Editorial Staff

Project leader is Rob van Dorland of the Royal Netherlands Meteorological Institute (KNMI). Van Dorland is a senior scientist and climate advisor in the Climate Services section and is often operating at the interface between science and society.

The second member is Bart Strengers. He is a climate policy analyst and modeler in the IMAGE-project at the PBL Netherlands Environmental Assessment Agency (PBL) and has been involved in the discussion with climate skeptics for many years.

The third member is Marcel Crok, an investigative science writer, who published a critical book (in Dutch) about the climate debate.

Questions

We welcome comments on this blog and are happy to answer any questions regarding this project. You can send an email to info [at] climatedialogue [dot] org.

Website: ClimateDialogue.org

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HaroldW

“It is not the goal of Climate Dialogue to reach a consensus, but to stimulate the discussion and to make clear what the discussants agree or disagree on and why.”
An excellent goal. Where the IPCC went wrong was in forcing a consensus view in their summaries, rather than an objective assessment of the range of informed views, and uncertainties in our knowledge.

pat

Bookmarked into the Science file.

Bloke down the pub

Better late than never. Or as Rick said”Louie, I think this is the beginning of a beautiful friendship”.

What a fine idea. The closest thing so far to Michael Crighton’s suggestion of how to de-bias science.

Alan Millar

I think this is a good initiative. The more informed discussion and dialogue there is in science the better it is.
Of course if you are of ‘The Faith’, of whichever complexion, then you will not likely agree that there should be any public debate, other than debate between others of the same ‘Faith’.
You should see the thread on ‘Real Climate’ on this issue. Most of the posters there are apoplectic that people of ‘the faith’ should be debating with others.
It is quite disturbing really but not surprising. The more reality diverts from their beliefs the more strident do their pronouncements and proposed actions become. This is a well observed phenomenen it allows them to group together safe in their own world, immune from any crticism and no obligation to address uncomfortable facts and questions.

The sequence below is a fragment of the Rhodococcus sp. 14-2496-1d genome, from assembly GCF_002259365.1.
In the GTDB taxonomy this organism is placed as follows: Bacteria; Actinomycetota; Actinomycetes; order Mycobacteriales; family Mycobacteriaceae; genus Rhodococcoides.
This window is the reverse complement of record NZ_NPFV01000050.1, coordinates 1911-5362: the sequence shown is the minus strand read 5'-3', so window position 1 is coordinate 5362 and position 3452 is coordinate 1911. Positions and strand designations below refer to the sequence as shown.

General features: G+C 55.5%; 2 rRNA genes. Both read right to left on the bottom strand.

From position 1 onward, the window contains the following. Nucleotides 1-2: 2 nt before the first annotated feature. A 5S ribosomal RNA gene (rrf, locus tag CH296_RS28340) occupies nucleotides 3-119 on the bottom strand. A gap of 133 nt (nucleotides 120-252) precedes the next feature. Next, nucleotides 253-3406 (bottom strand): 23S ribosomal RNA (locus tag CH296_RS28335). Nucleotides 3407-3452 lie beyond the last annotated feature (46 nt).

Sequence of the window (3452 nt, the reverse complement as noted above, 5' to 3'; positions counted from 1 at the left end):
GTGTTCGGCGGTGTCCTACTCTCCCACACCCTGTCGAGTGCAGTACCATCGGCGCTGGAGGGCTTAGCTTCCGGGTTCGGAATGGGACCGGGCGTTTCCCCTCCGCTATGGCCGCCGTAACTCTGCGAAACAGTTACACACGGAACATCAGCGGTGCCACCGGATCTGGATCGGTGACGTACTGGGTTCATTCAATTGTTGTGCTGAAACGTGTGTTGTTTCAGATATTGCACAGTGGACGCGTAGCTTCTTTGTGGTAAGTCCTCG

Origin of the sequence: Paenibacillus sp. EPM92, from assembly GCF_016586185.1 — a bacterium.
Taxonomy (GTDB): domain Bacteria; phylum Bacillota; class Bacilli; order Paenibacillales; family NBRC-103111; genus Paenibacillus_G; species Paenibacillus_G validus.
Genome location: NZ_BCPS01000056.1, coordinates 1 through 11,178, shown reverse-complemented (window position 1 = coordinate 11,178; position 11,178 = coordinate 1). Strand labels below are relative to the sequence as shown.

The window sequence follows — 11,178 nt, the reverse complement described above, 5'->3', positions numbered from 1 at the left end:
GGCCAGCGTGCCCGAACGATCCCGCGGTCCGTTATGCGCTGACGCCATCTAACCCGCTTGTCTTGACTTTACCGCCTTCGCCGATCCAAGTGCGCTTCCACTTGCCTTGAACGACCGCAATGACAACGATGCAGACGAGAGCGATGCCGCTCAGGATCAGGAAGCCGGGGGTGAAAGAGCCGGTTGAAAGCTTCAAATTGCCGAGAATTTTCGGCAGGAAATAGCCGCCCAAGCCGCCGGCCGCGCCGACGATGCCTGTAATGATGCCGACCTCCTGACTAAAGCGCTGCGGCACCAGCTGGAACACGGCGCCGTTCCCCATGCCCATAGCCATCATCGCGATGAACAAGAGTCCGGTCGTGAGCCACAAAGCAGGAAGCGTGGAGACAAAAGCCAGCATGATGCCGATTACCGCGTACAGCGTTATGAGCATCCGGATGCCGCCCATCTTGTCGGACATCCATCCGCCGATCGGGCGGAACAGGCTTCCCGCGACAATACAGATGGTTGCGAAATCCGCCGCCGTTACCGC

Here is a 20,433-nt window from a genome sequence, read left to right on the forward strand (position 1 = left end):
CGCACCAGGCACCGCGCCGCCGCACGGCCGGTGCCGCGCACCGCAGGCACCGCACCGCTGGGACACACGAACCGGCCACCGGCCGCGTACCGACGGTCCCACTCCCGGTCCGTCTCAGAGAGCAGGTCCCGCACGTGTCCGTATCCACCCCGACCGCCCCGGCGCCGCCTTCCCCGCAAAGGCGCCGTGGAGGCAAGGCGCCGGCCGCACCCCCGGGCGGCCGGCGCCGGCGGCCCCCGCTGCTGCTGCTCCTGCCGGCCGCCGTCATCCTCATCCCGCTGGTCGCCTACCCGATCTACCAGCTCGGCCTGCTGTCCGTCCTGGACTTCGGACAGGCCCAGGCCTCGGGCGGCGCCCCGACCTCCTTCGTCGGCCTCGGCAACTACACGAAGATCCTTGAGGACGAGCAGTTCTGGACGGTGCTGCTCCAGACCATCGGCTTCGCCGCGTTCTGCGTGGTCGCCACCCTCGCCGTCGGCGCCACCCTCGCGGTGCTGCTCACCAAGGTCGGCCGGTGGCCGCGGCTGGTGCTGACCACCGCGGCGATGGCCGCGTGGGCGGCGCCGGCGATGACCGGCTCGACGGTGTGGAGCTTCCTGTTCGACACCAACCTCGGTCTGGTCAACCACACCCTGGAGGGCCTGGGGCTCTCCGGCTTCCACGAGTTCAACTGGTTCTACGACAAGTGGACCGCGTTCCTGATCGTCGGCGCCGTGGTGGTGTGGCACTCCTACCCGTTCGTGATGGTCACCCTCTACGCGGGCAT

Mitch

MinB

Love the concept but must question your choice of experts for the first topic. The three are all Americans, might a more internationally diverse group add more credibility and perspective?

Reblogged this on Climate Ponderings and commented:
New Resource

temp

“We are starting Climate Dialogue with a discussion on the causes of the decline of the Arctic Sea Ice, and the question to what extent this decline can be explained by global warming.”
Not exactly a promising start… Shouldn’t they first start by defining what global warming is and a whole lot more of other such things along the line…
This seems like another typical “global warming is real, we know its real, we just need to find something to convince the public that its real” discussion.
They really should start with the basics and that would be defining and laying out the framework of what global warming is, what disproves global warming, etc.

Tony McGough

Splendid initiative. Well done, the Dutch.

Roger Longstaff

The inclusion of Judith Curry in this process is very welcome, and indicates that it is a serious attempt to encourage rational debate.
Also, with respect to “The public (including other climate scientists) is also free to comment, but for practical reasons these comments will be shown separately” is most welcome. Hopefully this will be heavily moderated and trolls (from both sides) will be banned in short order.

Johan Silén

Yes please!

timothy sorenson

I have been having discussions with other faculty members and referencing this site. A real uphill battle. But does anyone have the origin of the use of ‘denial’ and does anyone have compiled a bibliography of warmist or skeptic JOURNAL articles, or even AGW and CAGW papers whose conclusions are quite moderate?